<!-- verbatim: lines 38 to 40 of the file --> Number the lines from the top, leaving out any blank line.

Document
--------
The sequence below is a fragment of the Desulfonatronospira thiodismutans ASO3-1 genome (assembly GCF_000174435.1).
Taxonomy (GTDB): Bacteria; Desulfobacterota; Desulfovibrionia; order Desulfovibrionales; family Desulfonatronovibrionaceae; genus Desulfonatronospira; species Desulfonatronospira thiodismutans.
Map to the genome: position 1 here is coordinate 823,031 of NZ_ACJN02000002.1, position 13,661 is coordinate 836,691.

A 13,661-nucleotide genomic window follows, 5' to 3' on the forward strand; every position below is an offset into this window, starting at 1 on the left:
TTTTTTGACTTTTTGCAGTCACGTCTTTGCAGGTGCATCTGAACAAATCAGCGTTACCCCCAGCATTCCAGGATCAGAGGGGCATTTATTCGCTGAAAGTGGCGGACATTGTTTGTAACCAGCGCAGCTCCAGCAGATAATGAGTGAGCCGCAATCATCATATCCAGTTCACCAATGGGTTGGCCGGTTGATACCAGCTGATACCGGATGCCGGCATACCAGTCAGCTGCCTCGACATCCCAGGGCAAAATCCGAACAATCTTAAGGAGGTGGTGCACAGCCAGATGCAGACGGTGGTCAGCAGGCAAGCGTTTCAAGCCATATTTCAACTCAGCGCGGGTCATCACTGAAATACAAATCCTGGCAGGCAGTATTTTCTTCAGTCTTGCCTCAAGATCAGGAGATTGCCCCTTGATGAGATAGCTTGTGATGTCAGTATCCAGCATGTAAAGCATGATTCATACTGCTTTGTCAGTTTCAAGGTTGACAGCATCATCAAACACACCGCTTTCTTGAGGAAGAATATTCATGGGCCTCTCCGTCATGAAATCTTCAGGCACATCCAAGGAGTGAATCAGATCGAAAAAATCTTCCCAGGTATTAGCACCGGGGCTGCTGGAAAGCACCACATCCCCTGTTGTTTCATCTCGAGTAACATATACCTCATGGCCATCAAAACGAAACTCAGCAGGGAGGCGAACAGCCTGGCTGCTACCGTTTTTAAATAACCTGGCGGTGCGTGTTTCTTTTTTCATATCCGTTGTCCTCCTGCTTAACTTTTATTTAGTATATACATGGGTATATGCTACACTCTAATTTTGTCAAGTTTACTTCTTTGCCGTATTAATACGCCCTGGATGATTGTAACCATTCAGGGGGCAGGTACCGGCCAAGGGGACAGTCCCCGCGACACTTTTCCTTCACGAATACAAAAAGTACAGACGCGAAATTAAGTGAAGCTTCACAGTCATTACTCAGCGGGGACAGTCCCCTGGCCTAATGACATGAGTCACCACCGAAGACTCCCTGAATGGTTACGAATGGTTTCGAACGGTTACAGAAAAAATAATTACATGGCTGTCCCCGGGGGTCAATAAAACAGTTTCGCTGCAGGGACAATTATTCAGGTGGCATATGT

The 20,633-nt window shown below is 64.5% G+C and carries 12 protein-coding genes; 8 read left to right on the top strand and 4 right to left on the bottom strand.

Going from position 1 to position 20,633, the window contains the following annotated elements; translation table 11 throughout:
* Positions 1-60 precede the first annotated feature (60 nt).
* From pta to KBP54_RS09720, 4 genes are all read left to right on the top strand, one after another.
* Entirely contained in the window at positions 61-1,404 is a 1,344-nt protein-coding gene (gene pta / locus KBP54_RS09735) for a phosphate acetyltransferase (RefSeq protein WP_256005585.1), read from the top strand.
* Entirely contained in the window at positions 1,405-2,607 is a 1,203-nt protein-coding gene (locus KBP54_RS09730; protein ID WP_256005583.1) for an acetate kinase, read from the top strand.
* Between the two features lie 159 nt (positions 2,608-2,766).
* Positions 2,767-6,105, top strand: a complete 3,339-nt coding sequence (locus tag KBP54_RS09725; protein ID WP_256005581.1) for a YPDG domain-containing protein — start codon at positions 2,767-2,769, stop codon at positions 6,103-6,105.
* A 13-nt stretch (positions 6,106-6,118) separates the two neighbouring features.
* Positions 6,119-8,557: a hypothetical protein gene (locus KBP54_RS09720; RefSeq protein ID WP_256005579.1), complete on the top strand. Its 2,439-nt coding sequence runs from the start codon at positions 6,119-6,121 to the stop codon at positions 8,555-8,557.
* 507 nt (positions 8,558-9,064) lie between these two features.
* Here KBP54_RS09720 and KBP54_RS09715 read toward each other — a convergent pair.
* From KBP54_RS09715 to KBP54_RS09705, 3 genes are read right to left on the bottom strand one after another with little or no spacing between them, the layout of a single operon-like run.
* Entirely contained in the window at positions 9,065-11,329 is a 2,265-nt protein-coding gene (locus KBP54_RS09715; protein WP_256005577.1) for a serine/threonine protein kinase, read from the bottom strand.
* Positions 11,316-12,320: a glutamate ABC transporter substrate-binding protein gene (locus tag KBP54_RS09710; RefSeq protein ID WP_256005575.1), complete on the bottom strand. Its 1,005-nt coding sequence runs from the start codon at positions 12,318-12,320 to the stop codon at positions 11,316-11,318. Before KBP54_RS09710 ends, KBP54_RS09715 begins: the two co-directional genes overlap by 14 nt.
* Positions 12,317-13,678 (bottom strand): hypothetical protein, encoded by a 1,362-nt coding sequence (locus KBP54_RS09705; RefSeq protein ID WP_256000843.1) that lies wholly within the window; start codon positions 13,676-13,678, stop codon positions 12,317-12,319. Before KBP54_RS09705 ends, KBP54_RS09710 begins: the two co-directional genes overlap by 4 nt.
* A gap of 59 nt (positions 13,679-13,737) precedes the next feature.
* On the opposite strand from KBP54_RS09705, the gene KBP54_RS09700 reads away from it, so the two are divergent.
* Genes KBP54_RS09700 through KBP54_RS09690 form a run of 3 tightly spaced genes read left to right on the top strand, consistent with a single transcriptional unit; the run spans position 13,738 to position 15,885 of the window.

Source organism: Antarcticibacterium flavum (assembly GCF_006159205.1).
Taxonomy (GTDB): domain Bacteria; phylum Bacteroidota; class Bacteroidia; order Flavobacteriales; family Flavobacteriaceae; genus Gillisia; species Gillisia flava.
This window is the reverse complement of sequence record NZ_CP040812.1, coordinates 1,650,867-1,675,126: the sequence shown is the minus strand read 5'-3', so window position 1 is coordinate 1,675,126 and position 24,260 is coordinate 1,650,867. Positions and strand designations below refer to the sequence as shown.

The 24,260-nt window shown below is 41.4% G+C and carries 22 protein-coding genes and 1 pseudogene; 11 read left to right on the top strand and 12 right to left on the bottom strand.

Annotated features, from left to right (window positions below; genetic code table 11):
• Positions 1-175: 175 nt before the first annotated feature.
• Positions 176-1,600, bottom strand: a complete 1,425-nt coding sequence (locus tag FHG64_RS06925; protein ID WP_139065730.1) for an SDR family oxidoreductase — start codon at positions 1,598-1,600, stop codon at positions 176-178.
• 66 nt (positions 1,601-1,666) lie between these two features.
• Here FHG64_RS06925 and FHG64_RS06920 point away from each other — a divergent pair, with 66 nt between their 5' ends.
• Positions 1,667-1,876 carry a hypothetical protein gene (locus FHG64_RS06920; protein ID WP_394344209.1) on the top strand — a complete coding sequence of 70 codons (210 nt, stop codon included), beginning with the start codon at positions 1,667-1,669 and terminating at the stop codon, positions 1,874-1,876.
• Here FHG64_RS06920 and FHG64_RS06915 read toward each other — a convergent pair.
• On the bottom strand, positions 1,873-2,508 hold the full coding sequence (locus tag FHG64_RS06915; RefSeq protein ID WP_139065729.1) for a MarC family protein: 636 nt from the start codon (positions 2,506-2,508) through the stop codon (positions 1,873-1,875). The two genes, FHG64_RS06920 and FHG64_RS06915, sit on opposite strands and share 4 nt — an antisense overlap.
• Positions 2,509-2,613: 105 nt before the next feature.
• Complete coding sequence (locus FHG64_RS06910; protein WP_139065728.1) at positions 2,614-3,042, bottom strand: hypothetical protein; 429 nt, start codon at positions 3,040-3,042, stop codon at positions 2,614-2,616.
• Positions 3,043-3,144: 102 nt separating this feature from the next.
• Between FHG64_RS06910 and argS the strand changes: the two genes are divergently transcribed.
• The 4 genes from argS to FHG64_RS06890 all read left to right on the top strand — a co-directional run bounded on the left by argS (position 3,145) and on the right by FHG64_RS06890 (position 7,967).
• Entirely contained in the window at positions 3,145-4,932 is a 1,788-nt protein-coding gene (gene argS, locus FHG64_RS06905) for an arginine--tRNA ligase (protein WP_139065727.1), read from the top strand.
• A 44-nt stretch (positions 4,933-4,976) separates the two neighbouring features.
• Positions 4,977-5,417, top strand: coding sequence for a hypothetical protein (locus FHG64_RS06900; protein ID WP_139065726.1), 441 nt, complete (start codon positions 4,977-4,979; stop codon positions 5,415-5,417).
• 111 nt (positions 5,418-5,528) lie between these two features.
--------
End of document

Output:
• Complete coding sequence (locus FHG64_RS06910; protein WP_139065728.1) at positions 2,614-3,042, bottom strand: hypothetical protein; 429 nt, start codon at positions 3,040-3,042, stop codon at positions 2,614-2,616.
• Positions 3,043-3,144: 102 nt separating this feature from the next.
• Between FHG64_RS06910 and argS the strand changes: the two genes are divergently transcribed.